Ballard Genealogy and Heraldry

Deep Ancestral Roots

A brief look at my genetic genealogy with mtDNA and yDNA.

Y-DNA Haplogroup: R-M207   Subgroup: R1b1b2*- M269

Haplogroup R is defined by the M207 DNA marker and everyone who carries this marker today descends from a common paternal ancestor who lived about 30,000 years ago in west Asia. Over thirty subclades of haplogroup R have so far been identified and R1b1b2-M269 is most characteristic of Western Europeans. 

All people living today can trace their earliest paternal ancestors to populations that lived approximately 100,000 years ago in eastern Africa. These early humans became spread throughout the African continent, and beginning about 50,000 years ago, a series of complex migrations moved them out of Africa into regions of Asia and beyond to eventually populate every major area of the world. Approximately 26 to 30,000 years ago haplogroup R emerged in west Asia descending from a widespread Asian haplogroup known as K-M9. Representatives of haplogroup R expanded to the west and south migrating throughout central and southwest Asia into India, the Middle East, and Europe. Haplogroup subclade R1b1b2-M269, became well established in Europe during the Upper Paleolithic Period (Late Stone Age) contributing to the spread of Aurignacian or Gravettian culture, characterized by advanced artistic and technological achievements. During this period, populations were ranging across Europe and subsisted mostly by hunting and gathering. An impending Ice Age, reaching its maximum beginning  between 18 and 20,000 years ago and lasting several thousands of years, subsequently covered most of Europe with massive glaciers forcing populations to retreat to geographically isolated refuge areas where they were able to persist. Individuals of R1b1b2-M269 became most concentrated in the Iberian refuge. As the Ice Age began to abate about 13,000 years ago and living conditions slowly improved across Europe, localised populations migrated from refuge areas to repopulate Europe and areas of Asia. Representatives of  R1b1b2-M269 moved primarily throughout western Europe, and it is found at very high frequencies (50-80%) throughout western Europe particularly in Ireland, Wales, Scotland, England, Portugal, France, Germany, and northern Italy, with diminishing frequencies towards the east although representation stretches as far as central Asia and India. Once the Ice Age ended haplogroup R would continue to play significant roles in subsequent phases of European history, including the adoption and spread of farming and agriculture, Greek and Roman influences, and the Middle Ages.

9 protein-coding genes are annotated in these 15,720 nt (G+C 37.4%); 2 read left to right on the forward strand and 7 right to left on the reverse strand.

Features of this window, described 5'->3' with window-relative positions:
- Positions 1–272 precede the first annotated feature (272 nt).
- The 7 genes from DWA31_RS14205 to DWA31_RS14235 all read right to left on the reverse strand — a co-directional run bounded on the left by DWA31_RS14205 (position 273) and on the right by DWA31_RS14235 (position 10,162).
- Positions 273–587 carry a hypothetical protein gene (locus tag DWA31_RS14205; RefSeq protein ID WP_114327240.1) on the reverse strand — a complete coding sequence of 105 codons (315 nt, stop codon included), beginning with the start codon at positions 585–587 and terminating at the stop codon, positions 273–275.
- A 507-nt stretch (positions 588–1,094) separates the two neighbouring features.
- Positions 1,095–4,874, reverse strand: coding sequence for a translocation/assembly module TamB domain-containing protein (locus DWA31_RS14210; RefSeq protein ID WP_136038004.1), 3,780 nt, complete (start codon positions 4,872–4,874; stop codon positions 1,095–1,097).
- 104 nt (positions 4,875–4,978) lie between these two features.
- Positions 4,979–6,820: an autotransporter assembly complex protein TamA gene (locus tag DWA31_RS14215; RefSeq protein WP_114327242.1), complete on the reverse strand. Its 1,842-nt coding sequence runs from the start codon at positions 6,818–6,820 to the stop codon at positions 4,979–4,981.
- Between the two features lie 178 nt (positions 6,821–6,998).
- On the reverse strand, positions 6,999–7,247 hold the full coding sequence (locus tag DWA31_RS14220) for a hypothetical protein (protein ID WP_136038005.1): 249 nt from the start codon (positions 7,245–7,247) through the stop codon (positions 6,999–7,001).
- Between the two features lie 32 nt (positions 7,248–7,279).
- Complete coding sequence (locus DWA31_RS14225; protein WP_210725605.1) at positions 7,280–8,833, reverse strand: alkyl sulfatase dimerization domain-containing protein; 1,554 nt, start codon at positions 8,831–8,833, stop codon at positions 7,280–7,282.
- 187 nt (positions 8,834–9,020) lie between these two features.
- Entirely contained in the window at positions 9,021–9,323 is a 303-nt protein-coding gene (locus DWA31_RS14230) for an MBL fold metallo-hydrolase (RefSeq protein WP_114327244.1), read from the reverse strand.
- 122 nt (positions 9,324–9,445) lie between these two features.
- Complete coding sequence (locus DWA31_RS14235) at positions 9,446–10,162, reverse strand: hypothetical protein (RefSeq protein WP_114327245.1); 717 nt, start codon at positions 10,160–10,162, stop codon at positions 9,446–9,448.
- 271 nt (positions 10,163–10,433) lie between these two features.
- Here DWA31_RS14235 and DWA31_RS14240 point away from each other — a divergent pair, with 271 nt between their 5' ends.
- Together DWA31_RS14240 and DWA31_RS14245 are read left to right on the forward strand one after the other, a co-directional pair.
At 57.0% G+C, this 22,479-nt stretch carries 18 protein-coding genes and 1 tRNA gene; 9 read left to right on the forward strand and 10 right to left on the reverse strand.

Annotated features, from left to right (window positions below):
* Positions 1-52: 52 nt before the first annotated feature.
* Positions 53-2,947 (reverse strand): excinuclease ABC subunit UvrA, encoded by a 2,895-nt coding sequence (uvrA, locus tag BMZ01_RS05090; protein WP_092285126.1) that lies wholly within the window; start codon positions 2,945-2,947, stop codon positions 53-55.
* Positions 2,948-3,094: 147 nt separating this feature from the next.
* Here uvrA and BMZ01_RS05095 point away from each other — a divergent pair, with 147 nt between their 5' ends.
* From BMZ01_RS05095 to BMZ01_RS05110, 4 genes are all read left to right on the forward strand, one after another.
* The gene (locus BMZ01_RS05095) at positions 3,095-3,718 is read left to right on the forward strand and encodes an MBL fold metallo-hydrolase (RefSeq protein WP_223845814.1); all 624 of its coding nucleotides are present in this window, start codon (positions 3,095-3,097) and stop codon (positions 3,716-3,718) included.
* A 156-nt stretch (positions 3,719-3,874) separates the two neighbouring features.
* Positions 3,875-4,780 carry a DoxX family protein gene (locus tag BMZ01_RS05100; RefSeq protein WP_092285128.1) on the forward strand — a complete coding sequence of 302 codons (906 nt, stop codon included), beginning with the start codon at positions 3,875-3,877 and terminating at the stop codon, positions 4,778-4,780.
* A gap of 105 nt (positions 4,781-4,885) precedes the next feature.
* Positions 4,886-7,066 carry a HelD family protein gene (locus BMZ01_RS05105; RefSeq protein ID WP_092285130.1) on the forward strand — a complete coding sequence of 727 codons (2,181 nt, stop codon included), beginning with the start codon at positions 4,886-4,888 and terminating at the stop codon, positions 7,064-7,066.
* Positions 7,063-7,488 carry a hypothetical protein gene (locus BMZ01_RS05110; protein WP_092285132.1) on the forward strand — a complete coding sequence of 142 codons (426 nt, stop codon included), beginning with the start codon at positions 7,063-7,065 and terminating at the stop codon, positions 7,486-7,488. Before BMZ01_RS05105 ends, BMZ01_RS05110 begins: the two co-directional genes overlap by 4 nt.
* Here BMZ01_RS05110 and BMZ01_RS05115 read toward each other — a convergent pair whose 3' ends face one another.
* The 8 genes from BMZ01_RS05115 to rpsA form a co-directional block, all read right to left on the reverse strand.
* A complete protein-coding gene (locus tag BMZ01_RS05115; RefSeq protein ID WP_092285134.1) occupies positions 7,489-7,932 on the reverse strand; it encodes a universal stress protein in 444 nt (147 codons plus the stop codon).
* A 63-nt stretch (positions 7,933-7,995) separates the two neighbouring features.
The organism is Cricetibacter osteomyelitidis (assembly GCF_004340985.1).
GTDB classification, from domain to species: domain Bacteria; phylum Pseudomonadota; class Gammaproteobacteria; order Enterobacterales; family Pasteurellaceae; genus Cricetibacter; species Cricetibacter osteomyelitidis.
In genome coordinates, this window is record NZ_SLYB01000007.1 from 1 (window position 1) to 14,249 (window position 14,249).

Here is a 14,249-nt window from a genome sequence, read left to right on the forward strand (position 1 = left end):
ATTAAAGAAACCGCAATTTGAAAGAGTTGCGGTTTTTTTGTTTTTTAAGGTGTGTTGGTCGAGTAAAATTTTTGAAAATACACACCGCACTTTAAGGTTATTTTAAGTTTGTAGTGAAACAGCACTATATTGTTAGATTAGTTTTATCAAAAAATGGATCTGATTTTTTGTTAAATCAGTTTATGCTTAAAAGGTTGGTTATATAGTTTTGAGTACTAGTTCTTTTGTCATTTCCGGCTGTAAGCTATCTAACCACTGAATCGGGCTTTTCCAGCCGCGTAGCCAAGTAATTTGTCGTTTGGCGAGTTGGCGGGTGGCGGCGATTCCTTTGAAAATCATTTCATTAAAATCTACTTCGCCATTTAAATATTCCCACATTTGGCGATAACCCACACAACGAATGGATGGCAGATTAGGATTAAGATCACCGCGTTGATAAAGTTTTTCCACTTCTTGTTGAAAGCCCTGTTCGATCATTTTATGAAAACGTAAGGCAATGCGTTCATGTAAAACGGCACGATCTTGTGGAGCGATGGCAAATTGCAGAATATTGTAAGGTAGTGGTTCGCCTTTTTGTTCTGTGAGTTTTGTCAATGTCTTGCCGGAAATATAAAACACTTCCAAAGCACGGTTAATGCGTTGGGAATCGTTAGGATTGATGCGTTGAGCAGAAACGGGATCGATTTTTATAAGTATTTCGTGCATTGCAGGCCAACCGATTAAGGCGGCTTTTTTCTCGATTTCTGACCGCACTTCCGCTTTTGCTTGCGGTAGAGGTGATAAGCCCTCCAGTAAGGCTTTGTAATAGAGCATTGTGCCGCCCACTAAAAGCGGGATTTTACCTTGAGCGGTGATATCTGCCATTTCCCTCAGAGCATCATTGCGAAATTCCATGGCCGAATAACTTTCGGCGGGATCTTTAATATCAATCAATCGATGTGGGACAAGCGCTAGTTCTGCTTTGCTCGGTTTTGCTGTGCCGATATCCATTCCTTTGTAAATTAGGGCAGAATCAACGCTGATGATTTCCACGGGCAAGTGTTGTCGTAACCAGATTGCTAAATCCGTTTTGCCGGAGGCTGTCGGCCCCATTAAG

A Y-DNA haplotype consists of a series of STR (Short Tandem Repeat) markers located along the Y-chromosome. Each STR marker has a very high mutation rate and therefore changes rather quickly through time. Because of their high variability STR haplotypes can identify recent relationships within a haplogroup. One well known example is the 6-marker Atlantic Modal Haplotype (AMH), which is shared at high frequencies by members of haplogroup R1b1b2-M269 living in the European Atlantic facade, and a 17-marker haplotype known as the Irish Modal Haplotype (IMH) which accounts for 17% of haplogroup R1b1b2-M269 members in northwest Ireland. I have neither of these.

* A haplogroup designation followed by a "*" signifies the presence of a haplogroup defining marker but the absence of any other known subclade markers. For example, R1*-M173 is a member of haplogroup R1 but not a member of its subgroup R1a-SRY1532.2. 

mtDNA Haplogroup: H   Subgroup: H11

Haplogroup H is the most common mitochondrial DNA lineage in western Eurasian populations, particularly in southwestern Europe. Overall more than 40% of the total European population carries this mitochondrial variation. It can also be found in the Caucasus and Central Asian regions, though frequencies are considerably lower than that of Europe.

Haplogroup H most likely originated about 30,000 years ago probably in an area between the northern part of the Near East and the Caucasus mountain range, a natural border separating Europe and Asia. Populations carrying this variation subsequently expanded into Europe in association with the second Paleolithic expansion, around the time man began using fine blades to create projectile points and to shape stone tools.

Haplogroup H was also strongly involved in the late-glacial expansions from Ice Age refuges in Iberia (Spain, Portugal) until temperatures progressively increased and the last Ice Age came to an end.

More than twenty subclades of haplogroup H have been identified with several showing regional distributions. H11 is one of those  haplogroups which occur at low frequencies and cannot yet be definitively matched with any geographical patterns.

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